5. AHRQ Annual Conference Is September 18-21
The AHRQ Annual Conference is less than a week away! AHRQ: Leading Through Innovation & Collaboration will be held September 18-21 at the Bethesda North Marriott Hotel & Conference Center in Bethesda. For those who cannot attend the Conference in person, you will be able to view both plenary sessions via webcast. The plenary session on Monday, September 19, is scheduled for 10:00 a.m. to 11:30 a.m. (EDT) and the plenary session on Tuesday, September 20, is scheduled from 8:00 a.m. to 9:30 a.m. (EDT). Registration for the webcast. Select for more information on the plenary sessions, webcast, and the AHRQ Annual Conference.
6. AHRQ Director Helps Consumers Navigate the Health Care System in a New Advice Column on the Web
AHRQ Director Carolyn M. Clancy, M.D., offers advice to consumers in brief, easy-to-understand columns. The columns help consumers better navigate the health care system. Select to read Dr. Clancy's advice column about research on women's health issues to help you make more .
7. AHRQ in the Professional Literature
We are providing the following hyperlinks to journal abstracts through PubMed® for your convenience. Unfortunately, some of you may not be able to access the abstracts because of firewalls or specific settings on your individual computer systems. If you are having problems, you should ask your technical support staff for possible remedies.
Epstein AJ, Polsky D, Yang F, et al. Coronary revascularization trends in the United States, 2001-2008. JAMA 2011 May 4; 305(17):1769-76. Select to access the abstract on PubMed.®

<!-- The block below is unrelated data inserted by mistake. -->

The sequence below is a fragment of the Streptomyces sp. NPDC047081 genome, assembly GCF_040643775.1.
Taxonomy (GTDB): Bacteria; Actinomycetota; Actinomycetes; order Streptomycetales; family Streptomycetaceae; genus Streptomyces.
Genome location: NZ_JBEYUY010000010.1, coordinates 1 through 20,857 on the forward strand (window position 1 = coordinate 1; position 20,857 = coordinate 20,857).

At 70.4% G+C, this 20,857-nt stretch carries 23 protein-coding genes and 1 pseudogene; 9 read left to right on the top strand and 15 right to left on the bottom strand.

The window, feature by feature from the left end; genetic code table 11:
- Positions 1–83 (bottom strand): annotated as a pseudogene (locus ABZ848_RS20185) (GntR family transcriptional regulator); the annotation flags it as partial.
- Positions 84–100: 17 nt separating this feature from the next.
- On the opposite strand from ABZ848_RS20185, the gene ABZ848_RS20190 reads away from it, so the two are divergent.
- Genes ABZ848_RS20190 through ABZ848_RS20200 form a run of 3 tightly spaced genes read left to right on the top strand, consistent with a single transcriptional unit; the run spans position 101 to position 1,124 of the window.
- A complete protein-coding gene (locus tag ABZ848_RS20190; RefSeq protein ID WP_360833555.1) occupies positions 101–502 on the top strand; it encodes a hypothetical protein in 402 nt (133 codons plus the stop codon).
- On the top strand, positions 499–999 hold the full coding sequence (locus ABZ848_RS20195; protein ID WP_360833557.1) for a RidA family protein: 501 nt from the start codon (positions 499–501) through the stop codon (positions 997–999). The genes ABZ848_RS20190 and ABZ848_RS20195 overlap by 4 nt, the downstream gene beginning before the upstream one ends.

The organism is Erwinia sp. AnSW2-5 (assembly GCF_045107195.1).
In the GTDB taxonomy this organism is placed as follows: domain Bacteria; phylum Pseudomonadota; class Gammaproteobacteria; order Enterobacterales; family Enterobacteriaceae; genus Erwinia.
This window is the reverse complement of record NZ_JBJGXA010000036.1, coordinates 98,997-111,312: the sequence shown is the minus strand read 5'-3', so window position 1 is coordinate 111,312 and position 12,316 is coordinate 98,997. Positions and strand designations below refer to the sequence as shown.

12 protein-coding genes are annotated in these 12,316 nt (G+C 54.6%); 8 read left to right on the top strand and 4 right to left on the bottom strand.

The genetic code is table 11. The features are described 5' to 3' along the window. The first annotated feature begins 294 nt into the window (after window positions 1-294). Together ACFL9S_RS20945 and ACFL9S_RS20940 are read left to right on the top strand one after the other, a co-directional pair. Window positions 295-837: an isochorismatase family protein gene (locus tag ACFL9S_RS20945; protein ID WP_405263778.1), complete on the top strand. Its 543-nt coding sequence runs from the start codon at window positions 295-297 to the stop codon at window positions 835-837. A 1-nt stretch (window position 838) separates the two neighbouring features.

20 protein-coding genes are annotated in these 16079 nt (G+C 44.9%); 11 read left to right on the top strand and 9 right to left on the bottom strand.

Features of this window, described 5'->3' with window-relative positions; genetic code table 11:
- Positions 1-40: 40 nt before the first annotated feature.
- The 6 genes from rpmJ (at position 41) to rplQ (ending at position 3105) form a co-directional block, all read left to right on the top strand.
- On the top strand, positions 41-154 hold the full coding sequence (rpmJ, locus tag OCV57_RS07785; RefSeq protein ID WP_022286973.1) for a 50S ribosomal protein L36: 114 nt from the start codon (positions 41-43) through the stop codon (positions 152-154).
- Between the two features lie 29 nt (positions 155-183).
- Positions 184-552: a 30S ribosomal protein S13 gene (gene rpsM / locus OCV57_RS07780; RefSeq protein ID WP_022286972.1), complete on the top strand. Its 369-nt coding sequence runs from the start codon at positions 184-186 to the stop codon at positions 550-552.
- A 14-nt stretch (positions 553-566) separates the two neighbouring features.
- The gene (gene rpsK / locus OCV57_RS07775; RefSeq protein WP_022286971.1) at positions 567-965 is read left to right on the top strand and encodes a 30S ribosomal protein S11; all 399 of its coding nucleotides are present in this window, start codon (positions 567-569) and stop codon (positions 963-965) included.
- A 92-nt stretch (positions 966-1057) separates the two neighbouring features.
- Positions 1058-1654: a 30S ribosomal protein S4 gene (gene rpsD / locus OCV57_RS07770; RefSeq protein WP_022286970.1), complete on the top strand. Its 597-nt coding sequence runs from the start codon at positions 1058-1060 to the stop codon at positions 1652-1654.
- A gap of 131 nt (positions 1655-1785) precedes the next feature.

Hoeksema LJ, Bazzy-Asaad A, Lomotan EA, et al. Accuracy of a computerized clinical decision-support system for asthma assessment and management. J Am Med Inform Assoc 2011 May 1; 18(3):243-50. Select to access the abstract on PubMed.®
Haywood C Jr, Lanzkron S, Hughes MT, et al. A video intervention to improve clinician attitudes toward patients with sickle cell disease: the results of a randomized experiment. J Gen Intern Med 2011 May; 26(5):518-23. Select to access the abstract on PubMed.®
Kistler CE, Kirby KA, Lee D, et al. Long-term outcomes following positive fecal occult blood test results in older adults. Arch Intern Med 2011 May 9. Select to access the abstract on PubMed.®
Bertakis KD, Azari R. Patient-centered care is associated with decreased health care utilization. J Am Board Fam Med 2011 May-Jun; 24(3):229-39. Select to access the abstract on PubMed.®
Grossman JM, Boukus ER, Cross DA, et al. Physician practices, e-prescribing and accessing information to improve prescribing decisions. Res Brief 2011 May;(20):1-10. Select to access the abstract on PubMed.®